The Russians found the splinters of a poison phial in the right side of Dr Goebbels’ jaw. Magda too had swallowed poison. Like Hitler, he had probably also shot himself. Schwägermann certainly heard one shot—others heard two; on Schwägermann’s orders Ochs fired two coups de grace into the motionless bodies. The S.S. officers made only cursory attempts to burn the remains. A Walther pistol was found near them a few days later when the Russians tipped the two corpses onto a red and gold door ripped out of the chancellery building. The corpses were loaded onto a truck and driven away. There was one feature about the little doctor, even in death, that caught the Soviet pathologist’s attention. His fists were raised, as though spoiling for a fight. Perhaps, somewhere, for Dr Joseph Goebbels the dialectical battle was already beginning anew.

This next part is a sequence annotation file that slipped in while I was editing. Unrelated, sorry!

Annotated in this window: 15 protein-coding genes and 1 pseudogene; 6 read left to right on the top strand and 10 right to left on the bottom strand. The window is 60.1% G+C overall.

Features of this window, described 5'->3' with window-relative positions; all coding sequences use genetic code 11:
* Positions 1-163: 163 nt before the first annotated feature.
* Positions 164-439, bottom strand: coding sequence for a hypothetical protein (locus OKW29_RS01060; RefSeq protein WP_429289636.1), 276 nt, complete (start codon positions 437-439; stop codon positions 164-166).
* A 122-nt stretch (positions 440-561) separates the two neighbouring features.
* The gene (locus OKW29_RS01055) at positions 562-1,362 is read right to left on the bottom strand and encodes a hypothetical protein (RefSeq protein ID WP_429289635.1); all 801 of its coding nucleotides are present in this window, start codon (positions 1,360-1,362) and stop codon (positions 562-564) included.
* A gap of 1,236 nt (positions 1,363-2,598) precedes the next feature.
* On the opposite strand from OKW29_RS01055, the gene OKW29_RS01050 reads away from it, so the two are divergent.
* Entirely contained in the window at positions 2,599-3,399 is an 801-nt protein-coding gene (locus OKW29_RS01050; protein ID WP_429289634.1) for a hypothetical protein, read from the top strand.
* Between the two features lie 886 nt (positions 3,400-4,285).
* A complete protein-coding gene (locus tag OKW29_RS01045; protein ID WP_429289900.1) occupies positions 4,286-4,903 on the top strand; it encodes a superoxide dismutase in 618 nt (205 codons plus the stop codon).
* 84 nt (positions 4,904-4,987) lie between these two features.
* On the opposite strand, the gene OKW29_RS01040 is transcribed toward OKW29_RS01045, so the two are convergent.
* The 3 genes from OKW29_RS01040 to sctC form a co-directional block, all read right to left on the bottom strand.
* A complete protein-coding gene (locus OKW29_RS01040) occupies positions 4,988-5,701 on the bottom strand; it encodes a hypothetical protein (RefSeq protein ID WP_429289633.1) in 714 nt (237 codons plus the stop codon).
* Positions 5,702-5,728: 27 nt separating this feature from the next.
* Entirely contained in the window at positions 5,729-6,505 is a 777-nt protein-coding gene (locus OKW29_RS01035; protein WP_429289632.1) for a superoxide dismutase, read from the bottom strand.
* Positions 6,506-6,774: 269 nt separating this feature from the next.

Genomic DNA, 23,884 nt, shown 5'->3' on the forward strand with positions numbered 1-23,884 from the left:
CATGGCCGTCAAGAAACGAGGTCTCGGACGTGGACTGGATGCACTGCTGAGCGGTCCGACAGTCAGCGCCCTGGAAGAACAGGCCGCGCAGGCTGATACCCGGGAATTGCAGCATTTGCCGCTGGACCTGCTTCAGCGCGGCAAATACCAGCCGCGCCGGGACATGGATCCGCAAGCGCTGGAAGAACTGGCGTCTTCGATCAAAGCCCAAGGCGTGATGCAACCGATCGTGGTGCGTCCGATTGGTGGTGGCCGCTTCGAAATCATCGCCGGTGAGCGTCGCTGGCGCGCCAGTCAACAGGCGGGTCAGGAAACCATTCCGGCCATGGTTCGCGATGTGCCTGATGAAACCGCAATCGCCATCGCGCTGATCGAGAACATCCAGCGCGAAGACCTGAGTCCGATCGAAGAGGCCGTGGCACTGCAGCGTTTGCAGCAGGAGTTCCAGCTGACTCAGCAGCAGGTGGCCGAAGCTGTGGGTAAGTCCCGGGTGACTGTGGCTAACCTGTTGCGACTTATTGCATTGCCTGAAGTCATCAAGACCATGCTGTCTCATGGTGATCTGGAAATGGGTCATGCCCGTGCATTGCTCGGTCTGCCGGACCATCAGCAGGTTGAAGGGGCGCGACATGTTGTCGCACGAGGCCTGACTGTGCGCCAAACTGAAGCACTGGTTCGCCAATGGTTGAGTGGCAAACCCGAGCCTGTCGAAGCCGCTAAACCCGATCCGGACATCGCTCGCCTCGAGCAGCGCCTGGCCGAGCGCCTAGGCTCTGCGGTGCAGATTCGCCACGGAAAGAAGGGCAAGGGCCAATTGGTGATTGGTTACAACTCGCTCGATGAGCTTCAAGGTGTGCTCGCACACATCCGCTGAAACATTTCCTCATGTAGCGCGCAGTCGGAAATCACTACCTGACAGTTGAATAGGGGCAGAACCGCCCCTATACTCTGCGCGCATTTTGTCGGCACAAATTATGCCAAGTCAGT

Irving (934) Goebbels: Mastermind of the Third Reich
Site of Hitler's Chancellery